Muay Thai is a combat sport from Thailand that uses stand-up striking along with various clinching techniques. It is similar to other Indochinese kickboxing systems, namely pradal serey from Cambodia, tomoi from Malaysia, lethwei from Myanmar and muay Lao from Laos. Descended from muay boran, muay Thai is Thailand's national sport.
The word muay derives from the Sanskrit mavya which means "to bind together". Muay Thai is referred to as the "Art of Eight Limbs" or the "Science of Eight Limbs" because it makes use of punches, kicks, elbows and knee strikes, thus using eight "points of contact", as opposed to "two points" (fists) in boxing and "four points" (hands and feet) used in other more regulated combat sports, such as kickboxing, boxing, and savate.A practitioner of muay Thai is known as a nak muay. Western practitioners are sometimes called nak muay farang, meaning "foreign boxer."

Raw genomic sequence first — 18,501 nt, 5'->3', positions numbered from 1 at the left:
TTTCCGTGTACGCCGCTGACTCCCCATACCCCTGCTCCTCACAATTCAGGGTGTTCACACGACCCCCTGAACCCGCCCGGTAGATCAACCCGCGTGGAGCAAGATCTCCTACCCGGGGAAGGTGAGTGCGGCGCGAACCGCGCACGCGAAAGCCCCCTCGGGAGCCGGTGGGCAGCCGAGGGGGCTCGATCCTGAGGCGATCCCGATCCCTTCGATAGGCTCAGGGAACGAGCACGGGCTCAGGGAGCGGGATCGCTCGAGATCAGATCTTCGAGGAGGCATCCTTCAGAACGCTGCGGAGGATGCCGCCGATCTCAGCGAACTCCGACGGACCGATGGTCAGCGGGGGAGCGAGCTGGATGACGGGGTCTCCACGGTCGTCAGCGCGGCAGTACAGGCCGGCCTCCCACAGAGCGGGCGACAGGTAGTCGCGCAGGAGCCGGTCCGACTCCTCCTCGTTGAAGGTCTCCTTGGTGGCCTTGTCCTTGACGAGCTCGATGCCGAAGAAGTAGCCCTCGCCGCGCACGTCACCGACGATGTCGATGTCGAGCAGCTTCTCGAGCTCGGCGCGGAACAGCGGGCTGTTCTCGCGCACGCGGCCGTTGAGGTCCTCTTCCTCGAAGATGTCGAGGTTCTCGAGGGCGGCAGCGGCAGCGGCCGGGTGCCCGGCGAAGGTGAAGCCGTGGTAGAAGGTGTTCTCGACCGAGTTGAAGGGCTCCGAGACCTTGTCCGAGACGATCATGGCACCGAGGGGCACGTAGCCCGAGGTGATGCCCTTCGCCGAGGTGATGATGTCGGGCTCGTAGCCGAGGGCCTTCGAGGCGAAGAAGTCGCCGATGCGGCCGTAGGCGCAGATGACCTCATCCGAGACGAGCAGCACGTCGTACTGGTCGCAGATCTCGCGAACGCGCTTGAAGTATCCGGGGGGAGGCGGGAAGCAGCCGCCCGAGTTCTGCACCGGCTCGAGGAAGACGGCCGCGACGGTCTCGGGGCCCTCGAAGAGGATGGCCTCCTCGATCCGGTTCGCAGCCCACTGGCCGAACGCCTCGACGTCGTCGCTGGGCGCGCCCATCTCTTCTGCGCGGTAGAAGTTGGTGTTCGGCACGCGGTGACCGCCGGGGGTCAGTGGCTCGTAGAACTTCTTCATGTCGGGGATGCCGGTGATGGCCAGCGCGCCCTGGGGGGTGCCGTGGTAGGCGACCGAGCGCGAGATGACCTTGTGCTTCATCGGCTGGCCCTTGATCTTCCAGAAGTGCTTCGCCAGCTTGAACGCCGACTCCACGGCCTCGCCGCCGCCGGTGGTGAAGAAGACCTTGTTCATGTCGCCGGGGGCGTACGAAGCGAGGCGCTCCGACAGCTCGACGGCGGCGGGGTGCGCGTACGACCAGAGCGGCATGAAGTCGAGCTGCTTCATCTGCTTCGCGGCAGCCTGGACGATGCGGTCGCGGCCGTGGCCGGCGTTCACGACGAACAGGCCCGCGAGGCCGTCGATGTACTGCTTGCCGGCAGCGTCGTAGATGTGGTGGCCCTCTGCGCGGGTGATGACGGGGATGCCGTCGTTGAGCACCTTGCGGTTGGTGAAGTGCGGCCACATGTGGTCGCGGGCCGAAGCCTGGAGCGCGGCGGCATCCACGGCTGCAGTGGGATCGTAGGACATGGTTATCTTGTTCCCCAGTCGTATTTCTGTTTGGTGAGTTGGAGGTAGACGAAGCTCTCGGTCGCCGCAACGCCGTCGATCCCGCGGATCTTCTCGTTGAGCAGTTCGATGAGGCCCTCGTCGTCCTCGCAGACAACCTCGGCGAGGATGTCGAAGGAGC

Training regimens include many staples of combat sport conditioning such as running, shadowboxing, rope jumping, body weight resistance exercises, medicine ball exercises, abdominal exercises.Training that is specific to a muay Thai fighter includes training with coaches on Thai pads, focus mitts, heavy bag, and sparring. The daily training includes many rounds (3-5 minute periods broken up by a short rest, often 1–2 minutes) of these various methods of practice. Thai pad training is a cornerstone of muay Thai conditioning which involves practicing punches, kicks, knees, and elbow strikes with a trainer wearing thick pads which cover the forearms and hands. These special pads are used to absorb the impact of the fighter’s strikes and allow the fighter to react to the attacks of the pad holder in a live situation. The trainer will often also wear a belly pad around the abdominal area so that the fighter can attack with straight kicks or knees to the body at anytime during the round.